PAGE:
Published: 02.07.2021 5:15:41 PM
One of the changes the pandemic brought to New Hampshire was the increase in appreciation for local food, as shown by a new UNH study and results in farmers markets and farm stalls.
The question is whether the new habits will last when grocery stores and food supplies return to pre-pandemic levels.
“I hope this continues, even though things are open,” said Gail McWilliam Jellie, director of the Agricultural Development Division. “I hope people who have never made a purchase in the country, or made it minimally, learn that food quality is worth continuing to buy in farmers’ markets and farm stalls.”
One reason for optimism, she said, is that coping with the changes brought about by COVID-19 prompted many local manufacturers to make some long-discussed improvements, particularly adding turnaround and online ordering, which will be easy to continue.
Of course, people seem to like it.
Half of New Hampshire residents say they buy “local farm food” at least a few times a month, according to an online Granite State Survey of 903 residents in May. Not surprisingly locally sourced food was most popular among people in the three counties in the Connecticut River Valley, which has the state’s best and least popular farmland north of the White Mountains but Merrimack County also did well : 68% of respondents there bought local farm food at least occasionally.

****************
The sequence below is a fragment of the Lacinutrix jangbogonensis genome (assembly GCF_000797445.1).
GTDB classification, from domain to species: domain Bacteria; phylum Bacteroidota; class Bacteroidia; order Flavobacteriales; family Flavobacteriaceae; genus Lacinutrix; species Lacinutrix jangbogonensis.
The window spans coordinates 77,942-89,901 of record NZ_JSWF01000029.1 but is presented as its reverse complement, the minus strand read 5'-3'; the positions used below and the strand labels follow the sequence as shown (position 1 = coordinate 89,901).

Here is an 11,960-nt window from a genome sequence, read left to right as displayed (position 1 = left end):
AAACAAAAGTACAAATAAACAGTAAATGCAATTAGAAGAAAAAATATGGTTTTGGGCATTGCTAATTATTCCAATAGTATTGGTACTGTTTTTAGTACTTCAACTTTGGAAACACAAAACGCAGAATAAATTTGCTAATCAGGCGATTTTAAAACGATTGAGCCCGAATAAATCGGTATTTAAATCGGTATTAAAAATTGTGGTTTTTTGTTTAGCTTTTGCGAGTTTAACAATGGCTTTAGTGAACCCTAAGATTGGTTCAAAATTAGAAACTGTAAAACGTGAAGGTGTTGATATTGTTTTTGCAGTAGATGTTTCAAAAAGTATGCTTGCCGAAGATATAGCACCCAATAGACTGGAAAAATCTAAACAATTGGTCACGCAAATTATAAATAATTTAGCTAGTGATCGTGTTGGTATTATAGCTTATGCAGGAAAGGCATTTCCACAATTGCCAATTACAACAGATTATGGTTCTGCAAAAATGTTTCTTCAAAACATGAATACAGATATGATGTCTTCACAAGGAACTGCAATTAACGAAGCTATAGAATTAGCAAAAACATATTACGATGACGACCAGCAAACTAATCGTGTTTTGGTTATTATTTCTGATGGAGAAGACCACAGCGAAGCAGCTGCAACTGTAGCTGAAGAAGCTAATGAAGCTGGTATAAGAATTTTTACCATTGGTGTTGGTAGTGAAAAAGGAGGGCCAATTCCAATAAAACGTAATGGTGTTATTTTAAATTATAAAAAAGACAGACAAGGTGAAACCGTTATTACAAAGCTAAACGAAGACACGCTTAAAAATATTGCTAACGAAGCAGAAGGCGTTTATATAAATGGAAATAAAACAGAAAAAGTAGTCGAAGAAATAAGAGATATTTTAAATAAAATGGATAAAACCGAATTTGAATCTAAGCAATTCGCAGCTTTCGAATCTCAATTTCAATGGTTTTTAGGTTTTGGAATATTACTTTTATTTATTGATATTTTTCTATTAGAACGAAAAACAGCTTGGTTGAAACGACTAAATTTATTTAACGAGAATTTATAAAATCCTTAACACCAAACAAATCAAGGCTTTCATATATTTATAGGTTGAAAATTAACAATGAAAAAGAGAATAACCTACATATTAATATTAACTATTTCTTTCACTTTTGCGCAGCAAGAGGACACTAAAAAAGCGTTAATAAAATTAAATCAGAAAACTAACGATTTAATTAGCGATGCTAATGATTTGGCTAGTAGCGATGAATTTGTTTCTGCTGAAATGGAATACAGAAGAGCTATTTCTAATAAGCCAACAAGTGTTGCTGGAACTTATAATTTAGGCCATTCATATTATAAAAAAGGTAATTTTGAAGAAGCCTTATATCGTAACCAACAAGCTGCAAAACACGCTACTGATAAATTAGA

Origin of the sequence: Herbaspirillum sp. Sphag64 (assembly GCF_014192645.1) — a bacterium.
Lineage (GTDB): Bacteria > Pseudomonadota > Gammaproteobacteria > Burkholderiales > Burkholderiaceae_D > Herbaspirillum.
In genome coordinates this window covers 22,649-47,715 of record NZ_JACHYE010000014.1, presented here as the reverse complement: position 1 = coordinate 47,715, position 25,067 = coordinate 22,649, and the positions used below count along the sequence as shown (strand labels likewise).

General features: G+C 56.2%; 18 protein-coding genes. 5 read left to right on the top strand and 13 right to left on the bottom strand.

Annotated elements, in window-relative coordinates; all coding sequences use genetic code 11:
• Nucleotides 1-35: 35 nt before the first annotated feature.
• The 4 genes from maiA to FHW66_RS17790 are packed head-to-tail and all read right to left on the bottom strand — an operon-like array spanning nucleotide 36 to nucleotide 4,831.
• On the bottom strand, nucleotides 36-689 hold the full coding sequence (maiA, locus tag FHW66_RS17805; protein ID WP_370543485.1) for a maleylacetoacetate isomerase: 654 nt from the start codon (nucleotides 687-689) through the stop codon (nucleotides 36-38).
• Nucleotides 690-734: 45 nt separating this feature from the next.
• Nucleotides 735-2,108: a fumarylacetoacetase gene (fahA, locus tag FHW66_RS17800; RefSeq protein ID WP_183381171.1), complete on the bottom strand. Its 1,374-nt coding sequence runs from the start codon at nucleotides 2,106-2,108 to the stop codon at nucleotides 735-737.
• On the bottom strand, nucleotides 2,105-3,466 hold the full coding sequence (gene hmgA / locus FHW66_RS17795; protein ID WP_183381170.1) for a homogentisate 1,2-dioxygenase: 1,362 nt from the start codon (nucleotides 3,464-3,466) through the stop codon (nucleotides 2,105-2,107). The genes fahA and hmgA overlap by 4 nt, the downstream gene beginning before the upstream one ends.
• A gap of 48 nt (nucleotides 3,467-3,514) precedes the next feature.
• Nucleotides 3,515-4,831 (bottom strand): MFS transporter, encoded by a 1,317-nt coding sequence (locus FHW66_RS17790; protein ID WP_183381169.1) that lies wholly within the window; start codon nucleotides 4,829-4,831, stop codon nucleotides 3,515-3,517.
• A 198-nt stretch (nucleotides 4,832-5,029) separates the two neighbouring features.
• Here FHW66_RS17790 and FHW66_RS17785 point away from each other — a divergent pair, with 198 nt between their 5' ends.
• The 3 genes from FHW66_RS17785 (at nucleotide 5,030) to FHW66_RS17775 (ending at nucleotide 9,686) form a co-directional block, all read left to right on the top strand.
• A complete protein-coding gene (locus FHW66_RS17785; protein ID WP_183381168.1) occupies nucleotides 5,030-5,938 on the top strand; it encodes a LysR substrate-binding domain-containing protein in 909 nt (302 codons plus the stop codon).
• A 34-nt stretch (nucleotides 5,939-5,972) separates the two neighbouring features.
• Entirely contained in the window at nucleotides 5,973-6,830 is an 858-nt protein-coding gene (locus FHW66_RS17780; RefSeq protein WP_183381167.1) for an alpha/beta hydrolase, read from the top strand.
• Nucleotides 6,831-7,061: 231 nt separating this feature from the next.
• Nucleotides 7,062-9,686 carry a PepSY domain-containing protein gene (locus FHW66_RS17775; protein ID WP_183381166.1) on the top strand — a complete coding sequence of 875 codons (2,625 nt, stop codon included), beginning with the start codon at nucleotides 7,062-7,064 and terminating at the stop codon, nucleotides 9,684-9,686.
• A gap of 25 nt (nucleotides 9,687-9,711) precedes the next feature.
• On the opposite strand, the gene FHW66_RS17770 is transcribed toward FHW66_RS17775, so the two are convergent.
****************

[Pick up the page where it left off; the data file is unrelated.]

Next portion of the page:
They were more likely to report that it was easy to find traditional sales models such as farm stalls, physical stores, and farmers markets.
The survey, by the Carsey School of Public Policy at UNH, also saw much room for improvement. For example, only about 30% of people said CSAs, in which customers paid in advance for access to seasonal crops from a farm, were “easily accessible” and less than a quarter knew about online local food platforms.
People in the study were recruited from randomly selected landline and cell phone numbers.
New Hampshire has worked to expand domestic production for decades, with reasons ranging from increased food security to job security to the addition of tourist attractions. Direct sales to consumers, such as on farm stalls, have increased significantly in recent decades, but it has proven difficult to maintain agricultural infrastructure, such as points of sale for tractors or meat processing facilities for cows, sheep. and chickens.
(David Brooks can be reached at 369-3313 or email@example.com or on Twitter @GraniteGeek.)